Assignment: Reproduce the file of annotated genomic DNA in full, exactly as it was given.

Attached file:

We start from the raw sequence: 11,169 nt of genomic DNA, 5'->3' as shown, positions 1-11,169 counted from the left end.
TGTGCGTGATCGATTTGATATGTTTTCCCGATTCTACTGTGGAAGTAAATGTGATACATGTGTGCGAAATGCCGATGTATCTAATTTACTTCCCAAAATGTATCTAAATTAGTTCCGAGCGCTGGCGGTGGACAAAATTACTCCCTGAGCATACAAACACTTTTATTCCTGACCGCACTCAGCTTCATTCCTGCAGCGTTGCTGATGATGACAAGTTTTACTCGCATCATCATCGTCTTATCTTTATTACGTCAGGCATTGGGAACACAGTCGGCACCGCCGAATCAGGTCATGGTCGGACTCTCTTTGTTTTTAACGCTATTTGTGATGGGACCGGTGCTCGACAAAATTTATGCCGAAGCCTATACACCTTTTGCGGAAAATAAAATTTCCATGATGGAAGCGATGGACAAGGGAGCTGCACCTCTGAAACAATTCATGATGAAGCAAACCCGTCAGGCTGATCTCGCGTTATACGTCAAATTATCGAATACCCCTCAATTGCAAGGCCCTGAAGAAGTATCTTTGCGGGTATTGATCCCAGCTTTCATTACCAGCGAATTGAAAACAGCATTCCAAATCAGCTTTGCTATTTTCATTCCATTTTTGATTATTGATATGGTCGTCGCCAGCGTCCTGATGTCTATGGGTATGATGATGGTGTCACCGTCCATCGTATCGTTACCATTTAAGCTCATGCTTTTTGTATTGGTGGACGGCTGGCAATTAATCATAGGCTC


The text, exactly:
We start from the raw sequence: 11,169 nt of genomic DNA, 5'->3' as shown, positions 1-11,169 counted from the left end.
TGTGCGTGATCGATTTGATATGTTTTCCCGATTCTACTGTGGAAGTAAATGTGATACATGTGTGCGAAATGCCGATGTATCTAATTTACTTCCCAAAATGTATCTAAATTAGTTCCGAGCGCTGGCGGTGGACAAAATTACTCCCTGAGCATACAAACACTTTTATTCCTGACCGCACTCAGCTTCATTCCTGCAGCGTTGCTGATGATGACAAGTTTTACTCGCATCATCATCGTCTTATCTTTATTACGTCAGGCATTGGGAACACAGTCGGCACCGCCGAATCAGGTCATGGTCGGACTCTCTTTGTTTTTAACGCTATTTGTGATGGGACCGGTGCTCGACAAAATTTATGCCGAAGCCTATACACCTTTTGCGGAAAATAAAATTTCCATGATGGAAGCGATGGACAAGGGAGCTGCACCTCTGAAACAATTCATGATGAAGCAAACCCGTCAGGCTGATCTCGCGTTATACGTCAAATTATCGAATACCCCTCAATTGCAAGGCCCTGAAGAAGTATCTTTGCGGGTATTGATCCCAGCTTTCATTACCAGCGAATTGAAAACAGCATTCCAAATCAGCTTTGCTATTTTCATTCCATTTTTGATTATTGATATGGTCGTCGCCAGCGTCCTGATGTCTATGGGTATGATGATGGTGTCACCGTCCATCGTATCGTTACCATTTAAGCTCATGCTTTTTGTATTGGTGGACGGCTGGCAATTAATCATAGGCTC